Let me give you an example: This past Christmas a number of my customers said they were expecting a huge boom in sales.  I went to my landlord (who I’ve done business with for over six years) and asked for a three-month lease on an additional 20,000 square feet.  We got the space, but he charged me a premium for it.  It was frustrating.  He had the available space but he wouldn’t cut me a deal unless I was willing to sign a three-year lease, even though I already lease 75,000 sq. ft.  I wasn’t willing to commit to this long- term contract so he charged me a premium, which really affected our bottom line.

Question: Talk about the prospect of scaling down.  How do you deal with that possibility?

Howard: Obviously, we all worry about paying for space that’s not generating revenue. I try my best to anticipate what my clients will need. When my lease is coming up for renewal I call all my customers a few months in advance and I ask them to look into their crystal ball and project where they think their business will be in 12, 24 and 36 months.  I get a feel from what they are forecasting, but it’s not foolproof. Unfortunately if I commit to a certain amount of space and then we lose a big client, we could have a substantial amount of square feet sitting empty.  It’s a constant juggling act to make sure we have good clients who are willing to pay a fair rate that keeps us at 85 percent occupancy; which is my target.

Question: You’re not shooting for 100 percent occupancy?

Howard: No.  You need some wiggle room.  If your goal is for 100 percent occupancy, bad things will happen.  When you’re at full capacity no more freight can come in and nothing can get out.  It’s referred to as the Blow-Up Effect.  Every time you need to get to something you have to move things around.  If you are forced to move product over and over you run the risk that your customer’s freight will get lost or damaged. That’s also how you end up having to take last-minute space at a premium.  Landlords know they have you over a barrel and they will charge a maximum rate to “help” you out of that situation.  Those increased costs will eat away at your profit.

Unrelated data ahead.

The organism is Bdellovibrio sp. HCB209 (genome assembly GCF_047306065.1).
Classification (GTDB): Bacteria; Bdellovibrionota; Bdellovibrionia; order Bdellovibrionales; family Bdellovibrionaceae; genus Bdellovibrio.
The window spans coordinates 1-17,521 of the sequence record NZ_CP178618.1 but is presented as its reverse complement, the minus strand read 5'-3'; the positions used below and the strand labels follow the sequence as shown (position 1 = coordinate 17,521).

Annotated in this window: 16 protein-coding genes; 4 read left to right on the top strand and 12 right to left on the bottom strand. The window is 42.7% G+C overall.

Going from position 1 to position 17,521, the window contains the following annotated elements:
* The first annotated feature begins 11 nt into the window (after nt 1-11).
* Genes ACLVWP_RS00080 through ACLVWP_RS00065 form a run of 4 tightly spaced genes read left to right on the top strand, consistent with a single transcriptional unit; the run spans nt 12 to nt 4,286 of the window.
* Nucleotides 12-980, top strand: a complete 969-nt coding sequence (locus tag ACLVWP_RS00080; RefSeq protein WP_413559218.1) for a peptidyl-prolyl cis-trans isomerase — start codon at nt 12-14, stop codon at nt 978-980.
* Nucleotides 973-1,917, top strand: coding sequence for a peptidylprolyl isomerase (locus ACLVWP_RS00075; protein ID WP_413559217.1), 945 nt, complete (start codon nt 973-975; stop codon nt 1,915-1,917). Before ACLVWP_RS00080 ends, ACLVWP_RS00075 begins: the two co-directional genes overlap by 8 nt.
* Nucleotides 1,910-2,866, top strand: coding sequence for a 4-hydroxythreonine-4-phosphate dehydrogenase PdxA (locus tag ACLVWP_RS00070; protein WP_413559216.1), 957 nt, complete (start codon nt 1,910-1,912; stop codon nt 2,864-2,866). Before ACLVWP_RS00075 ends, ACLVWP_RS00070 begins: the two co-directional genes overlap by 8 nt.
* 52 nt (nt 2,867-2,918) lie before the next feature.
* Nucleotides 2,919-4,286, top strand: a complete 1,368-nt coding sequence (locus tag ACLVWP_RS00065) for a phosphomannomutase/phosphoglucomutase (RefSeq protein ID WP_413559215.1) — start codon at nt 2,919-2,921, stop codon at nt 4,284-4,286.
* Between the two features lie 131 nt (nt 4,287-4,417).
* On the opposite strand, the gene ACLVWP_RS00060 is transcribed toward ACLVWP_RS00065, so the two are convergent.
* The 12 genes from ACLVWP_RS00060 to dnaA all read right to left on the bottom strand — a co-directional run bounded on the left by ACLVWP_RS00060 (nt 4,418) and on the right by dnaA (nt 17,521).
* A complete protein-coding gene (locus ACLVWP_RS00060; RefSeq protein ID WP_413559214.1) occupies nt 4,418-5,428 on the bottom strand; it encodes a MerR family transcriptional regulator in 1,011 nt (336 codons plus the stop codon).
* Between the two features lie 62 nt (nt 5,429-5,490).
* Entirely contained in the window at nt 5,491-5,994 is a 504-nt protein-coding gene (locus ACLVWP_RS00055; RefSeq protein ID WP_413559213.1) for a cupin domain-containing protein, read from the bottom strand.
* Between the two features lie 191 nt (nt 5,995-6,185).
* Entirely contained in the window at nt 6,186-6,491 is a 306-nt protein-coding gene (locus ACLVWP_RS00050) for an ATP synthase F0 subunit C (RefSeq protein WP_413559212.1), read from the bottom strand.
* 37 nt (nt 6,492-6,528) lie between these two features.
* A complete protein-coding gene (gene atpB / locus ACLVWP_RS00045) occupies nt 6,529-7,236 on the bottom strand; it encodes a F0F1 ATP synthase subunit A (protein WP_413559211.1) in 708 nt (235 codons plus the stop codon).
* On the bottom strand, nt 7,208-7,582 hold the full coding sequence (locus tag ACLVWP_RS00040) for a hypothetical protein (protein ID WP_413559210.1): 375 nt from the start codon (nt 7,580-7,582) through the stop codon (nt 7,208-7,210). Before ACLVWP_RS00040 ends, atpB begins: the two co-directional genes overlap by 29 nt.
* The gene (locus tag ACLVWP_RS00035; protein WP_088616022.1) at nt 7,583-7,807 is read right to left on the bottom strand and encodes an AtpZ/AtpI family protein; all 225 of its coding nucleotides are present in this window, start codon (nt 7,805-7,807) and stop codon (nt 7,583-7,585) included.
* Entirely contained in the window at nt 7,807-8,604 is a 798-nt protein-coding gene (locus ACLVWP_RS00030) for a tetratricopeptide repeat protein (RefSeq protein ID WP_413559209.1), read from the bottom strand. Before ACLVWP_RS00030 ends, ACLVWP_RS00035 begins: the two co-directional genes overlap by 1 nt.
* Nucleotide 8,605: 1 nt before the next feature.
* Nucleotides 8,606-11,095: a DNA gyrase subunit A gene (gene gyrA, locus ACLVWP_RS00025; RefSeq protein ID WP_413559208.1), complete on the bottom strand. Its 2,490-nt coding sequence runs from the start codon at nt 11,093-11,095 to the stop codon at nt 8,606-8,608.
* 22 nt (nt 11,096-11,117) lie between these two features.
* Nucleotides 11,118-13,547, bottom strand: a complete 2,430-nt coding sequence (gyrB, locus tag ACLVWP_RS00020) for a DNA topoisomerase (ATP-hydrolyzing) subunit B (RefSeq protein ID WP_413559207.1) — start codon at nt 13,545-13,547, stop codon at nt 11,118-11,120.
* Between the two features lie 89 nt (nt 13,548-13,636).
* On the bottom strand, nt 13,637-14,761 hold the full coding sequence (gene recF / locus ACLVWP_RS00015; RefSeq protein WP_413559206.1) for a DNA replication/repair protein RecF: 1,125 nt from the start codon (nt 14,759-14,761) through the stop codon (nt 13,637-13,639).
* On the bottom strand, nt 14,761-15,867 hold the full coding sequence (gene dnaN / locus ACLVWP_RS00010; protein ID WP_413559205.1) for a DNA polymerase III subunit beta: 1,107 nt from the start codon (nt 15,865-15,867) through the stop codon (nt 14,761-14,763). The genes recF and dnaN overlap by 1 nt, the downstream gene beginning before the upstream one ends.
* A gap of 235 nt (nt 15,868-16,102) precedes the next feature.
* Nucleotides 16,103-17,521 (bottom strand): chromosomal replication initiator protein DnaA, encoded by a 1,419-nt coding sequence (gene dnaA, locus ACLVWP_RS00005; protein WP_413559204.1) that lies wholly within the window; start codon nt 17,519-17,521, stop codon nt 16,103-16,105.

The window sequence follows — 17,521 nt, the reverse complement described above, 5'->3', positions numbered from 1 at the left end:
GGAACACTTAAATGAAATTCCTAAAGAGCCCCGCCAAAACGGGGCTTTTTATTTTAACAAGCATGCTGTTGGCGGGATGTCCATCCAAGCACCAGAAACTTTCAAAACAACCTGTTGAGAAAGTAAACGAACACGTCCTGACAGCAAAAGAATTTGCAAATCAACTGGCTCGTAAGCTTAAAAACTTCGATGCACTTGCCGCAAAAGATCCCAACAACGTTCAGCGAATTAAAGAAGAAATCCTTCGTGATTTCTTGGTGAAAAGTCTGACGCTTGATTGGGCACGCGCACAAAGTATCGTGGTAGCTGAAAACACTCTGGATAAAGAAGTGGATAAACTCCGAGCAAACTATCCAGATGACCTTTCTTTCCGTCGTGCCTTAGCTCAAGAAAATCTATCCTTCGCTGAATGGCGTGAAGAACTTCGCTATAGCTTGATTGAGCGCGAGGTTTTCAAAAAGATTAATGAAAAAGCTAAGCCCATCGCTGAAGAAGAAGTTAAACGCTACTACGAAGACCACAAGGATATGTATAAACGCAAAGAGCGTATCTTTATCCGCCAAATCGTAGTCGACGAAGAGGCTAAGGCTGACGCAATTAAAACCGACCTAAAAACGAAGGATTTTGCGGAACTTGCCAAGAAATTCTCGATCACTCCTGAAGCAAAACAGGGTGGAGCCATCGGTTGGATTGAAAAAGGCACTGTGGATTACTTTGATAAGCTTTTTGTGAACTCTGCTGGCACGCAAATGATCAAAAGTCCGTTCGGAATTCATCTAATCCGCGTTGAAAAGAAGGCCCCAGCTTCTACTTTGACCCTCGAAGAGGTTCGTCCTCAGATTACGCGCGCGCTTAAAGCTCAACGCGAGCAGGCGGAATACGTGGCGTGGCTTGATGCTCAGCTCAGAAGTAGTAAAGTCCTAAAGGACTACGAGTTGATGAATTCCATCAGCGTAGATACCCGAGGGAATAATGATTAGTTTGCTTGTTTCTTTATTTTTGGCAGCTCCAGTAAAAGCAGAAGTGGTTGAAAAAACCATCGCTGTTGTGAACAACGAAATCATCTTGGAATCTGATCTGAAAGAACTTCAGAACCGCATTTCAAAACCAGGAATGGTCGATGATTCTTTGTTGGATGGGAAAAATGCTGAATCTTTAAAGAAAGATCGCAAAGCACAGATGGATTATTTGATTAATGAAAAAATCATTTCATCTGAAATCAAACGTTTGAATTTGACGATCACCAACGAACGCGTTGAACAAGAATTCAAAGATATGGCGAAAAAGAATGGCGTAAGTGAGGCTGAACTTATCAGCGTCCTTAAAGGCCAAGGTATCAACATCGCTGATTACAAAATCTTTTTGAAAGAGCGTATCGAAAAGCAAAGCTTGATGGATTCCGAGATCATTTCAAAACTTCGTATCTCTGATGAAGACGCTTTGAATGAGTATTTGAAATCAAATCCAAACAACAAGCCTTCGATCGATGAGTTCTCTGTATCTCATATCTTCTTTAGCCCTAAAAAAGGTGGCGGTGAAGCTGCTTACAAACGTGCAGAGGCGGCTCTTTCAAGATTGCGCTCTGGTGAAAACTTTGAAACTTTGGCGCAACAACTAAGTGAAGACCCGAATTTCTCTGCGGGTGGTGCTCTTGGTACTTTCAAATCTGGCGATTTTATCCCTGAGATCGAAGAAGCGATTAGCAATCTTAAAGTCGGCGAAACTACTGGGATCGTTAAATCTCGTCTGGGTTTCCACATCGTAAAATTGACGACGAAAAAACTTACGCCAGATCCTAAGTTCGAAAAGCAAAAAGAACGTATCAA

Question: So what’s your advice for handling this balance?

Howard: Here are my tips: 1) Make sure you have a good working partnership relationship with your clients that includes good communication; 2) If you’re going to scale up, make it fit with your long-term vision of where you want business to grow.  Decide before taking on new business if it’s the kind of business you really want; 3) Scale down for the right reasons; not just because of a momentary dip in business.  You’ve built the machine with the right parts.  You don’t want to dismantle it unless you’ve done everything you can to fill that piece you lost; 4) Seek customers that understand the value of the work you do and are willing to pay a fair price for it. Get out of working with clients that don’t care about your profitability.  Skip working for the ones who don’t want to be in a partnership relationship.  And 5) once you decide on those target customers let your sales people know so they can seek out the right customers that fit with your business model.